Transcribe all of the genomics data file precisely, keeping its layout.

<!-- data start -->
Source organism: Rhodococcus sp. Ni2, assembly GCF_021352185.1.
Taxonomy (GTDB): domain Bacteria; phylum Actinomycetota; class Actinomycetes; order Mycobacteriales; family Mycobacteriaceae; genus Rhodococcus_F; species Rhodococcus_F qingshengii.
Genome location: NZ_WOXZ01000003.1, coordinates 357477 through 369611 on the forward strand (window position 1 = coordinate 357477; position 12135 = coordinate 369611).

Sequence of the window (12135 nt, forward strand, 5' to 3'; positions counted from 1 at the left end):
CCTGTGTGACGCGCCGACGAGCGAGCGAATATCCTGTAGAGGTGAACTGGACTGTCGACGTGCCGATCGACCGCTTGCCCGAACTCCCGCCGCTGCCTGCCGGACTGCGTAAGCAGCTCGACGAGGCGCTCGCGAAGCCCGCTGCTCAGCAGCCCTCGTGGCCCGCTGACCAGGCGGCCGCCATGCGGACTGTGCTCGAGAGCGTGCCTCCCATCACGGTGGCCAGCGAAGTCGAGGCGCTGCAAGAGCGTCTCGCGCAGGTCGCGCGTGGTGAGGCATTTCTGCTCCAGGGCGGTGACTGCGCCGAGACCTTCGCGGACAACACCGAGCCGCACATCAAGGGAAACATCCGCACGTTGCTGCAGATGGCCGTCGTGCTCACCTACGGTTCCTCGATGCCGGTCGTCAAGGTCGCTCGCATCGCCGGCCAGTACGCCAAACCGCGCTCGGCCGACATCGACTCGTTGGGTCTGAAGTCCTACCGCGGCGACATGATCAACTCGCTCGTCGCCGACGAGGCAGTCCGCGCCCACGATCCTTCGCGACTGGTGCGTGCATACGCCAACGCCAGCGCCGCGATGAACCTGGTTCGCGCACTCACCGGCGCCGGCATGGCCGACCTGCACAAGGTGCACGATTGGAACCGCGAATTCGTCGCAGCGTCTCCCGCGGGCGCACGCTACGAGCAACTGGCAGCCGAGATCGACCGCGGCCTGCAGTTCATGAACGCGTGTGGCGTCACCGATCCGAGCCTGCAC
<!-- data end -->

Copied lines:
Source organism: Rhodococcus sp. Ni2, assembly GCF_021352185.1.
Taxonomy (GTDB): domain Bacteria; phylum Actinomycetota; class Actinomycetes; order Mycobacteriales; family Mycobacteriaceae; genus Rhodococcus_F; species Rhodococcus_F qingshengii.
Genome location: NZ_WOXZ01000003.1, coordinates 357477 through 369611 on the forward strand (window position 1 = coordinate 357477; position 12135 = coordinate 369611).

Sequence of the window (12135 nt, forward strand, 5' to 3'; positions counted from 1 at the left end):
CCTGTGTGACGCGCCGACGAGCGAGCGAATATCCTGTAGAGGTGAACTGGACTGTCGACGTGCCGATCGACCGCTTGCCCGAACTCCCGCCGCTGCCTGCCGGACTGCGTAAGCAGCTCGACGAGGCGCTCGCGAAGCCCGCTGCTCAGCAGCCCTCGTGGCCCGCTGACCAGGCGGCCGCCATGCGGACTGTGCTCGAGAGCGTGCCTCCCATCACGGTGGCCAGCGAAGTCGAGGCGCTGCAAGAGCGTCTCGCGCAGGTCGCGCGTGGTGAGGCATTTCTGCTCCAGGGCGGTGACTGCGCCGAGACCTTCGCGGACAACACCGAGCCGCACATCAAGGGAAACATCCGCACGTTGCTGCAGATGGCCGTCGTGCTCACCTACGGTTCCTCGATGCCGGTCGTCAAGGTCGCTCGCATCGCCGGCCAGTACGCCAAACCGCGCTCGGCCGACATCGACTCGTTGGGTCTGAAGTCCTACCGCGGCGACATGATCAACTCGCTCGTCGCCGACGAGGCAGTCCGCGCCCACGATCCTTCGCGACTGGTGCGTGCATACGCCAACGCCAGCGCCGCGATGAACCTGGTTCGCGCACTCACCGGCGCCGGCATGGCCGACCTGCACAAGGTGCACGATTGGAACCGCGAATTCGTCGCAGCGTCTCCCGCGGGCGCACGCTACGAGCAACTGGCAGCCGAGATCGACCGCGGCCTGCAGTTCATGAACGCGTGTGGCGTCACCGATCCGAGCCTGCAC